The problems with researching massage

There are many problems that arise when doing research on massage therapy.  You will find many of these are objections from the massage therapists themselves as to why we should have or even use research in massage.  The biggest problem is how do you really measure what happens in a session and recreate a real massage in a controlled environment?  Massage is not done in a controlled environment where a particular type of massage is done on a particular body part for a specified amount of time.  The way most massage works is that the massage therapist will let their hands and ‘gut feelings’ lead the massage.  How do you really measure or recreate that?

How do you measure the amount of pressure or the massage technique that is done?  You can teach a 12 MT a specific technique and it will be done 12 different ways with each persons own unique touch and intention behind the technique. How do you regulate or measure the amount of pressure that is applied and how do you regulate or measure the exact spot in each muscle or muscle group so that you know exactly what it is that is making the difference?

There is also nothing really in massage that could replicate the idea of a placebo or sugar pill.  You can hand someone a pill that they don’t know what is in it, but how do you really do that with massage?

How do you control for all of the other factors in a persons life also – I guess that is a problem with all research – was it the intervention or the change in diet that they made or them getting more sleep or them living their life.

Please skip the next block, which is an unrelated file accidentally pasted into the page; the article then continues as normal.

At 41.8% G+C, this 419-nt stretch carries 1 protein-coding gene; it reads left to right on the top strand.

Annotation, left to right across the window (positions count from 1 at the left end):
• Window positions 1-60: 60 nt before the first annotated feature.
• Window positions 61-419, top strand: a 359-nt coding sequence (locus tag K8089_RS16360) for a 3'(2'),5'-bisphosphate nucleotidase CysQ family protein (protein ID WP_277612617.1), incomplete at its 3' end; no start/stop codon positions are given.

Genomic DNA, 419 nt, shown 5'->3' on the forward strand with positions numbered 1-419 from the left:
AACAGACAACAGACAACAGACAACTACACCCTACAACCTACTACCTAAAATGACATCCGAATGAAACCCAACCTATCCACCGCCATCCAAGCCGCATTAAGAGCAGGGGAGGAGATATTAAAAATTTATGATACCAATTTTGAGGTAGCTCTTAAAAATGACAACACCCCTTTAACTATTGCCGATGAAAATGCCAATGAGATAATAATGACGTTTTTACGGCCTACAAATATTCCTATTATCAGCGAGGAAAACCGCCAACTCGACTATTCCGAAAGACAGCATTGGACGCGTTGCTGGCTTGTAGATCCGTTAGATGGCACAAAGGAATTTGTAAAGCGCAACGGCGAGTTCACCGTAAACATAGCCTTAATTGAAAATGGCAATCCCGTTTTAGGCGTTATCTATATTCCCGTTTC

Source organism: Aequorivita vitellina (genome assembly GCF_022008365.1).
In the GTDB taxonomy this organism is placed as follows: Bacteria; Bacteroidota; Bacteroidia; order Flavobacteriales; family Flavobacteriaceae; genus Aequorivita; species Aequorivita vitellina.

Yet one of the ways we will get the insurance companies and the general public’s attention is with having more research.  The insurance companies especially are moving toward using research to determine where they spend their money for their patients – what works best for the money spent.  It is also just as important to have research for the spa or relaxation division of the massage profession.  Spa massage, heat and special spa therapies are just as important in healing.

Getting massage therapists interested in research is another part of this challenge.  They are taught various techniques in school that are actually not proven scientifically and the research that is done to support various modalities is usually flawed in some way but massage therapists do not really know it because they are not trained in research literacy and more importantly – they see these same things work when they practice it.   When the ‘researchers’ show up and say something doesn’t work to the many massage therapists who are practicing that modality – it is like a slap in the face (even though the researchers that I have interacted with online don’t mean it that way- their approach is very well for lack of a better work -egotistical).   That is not going to get any points for research!  From what I understand so far in this process of learning about research is that it isn’t that it doesn’t work but more of the way that it is explained as to how it does work -(does that make any sense?)  For example – research does not support the practice of Reiki but there are many massage therapists, nurses and even people in hospitals and hospice units who practice it.  It does work but the reason it does work is a mystery really or so it is said to be by science.  Is it the therapeutic presence?  Most likely but we don’t really know.  Supposedly there is no such thing really (scientifically speaking) as Universal Energy according to this article- Reiki Can Not do Harm – or can it? by Christopher Moyer, a well known massage researcher and Assistant Professor of Psychology at University of Wisconsin-Stout

“universal energy” on which it is based cannot possibly exist, for if it did, it would have to do so in contradiction of the conservation of mass-energy principle, and that is as well supported by scientific evidence as practically any principle that we know


The problem with researching massage is how do we combine science with the art of massage and preserve the art of massage – of being present, of connecting, of being compassionate care givers, with science?  We (I) just want to do massage!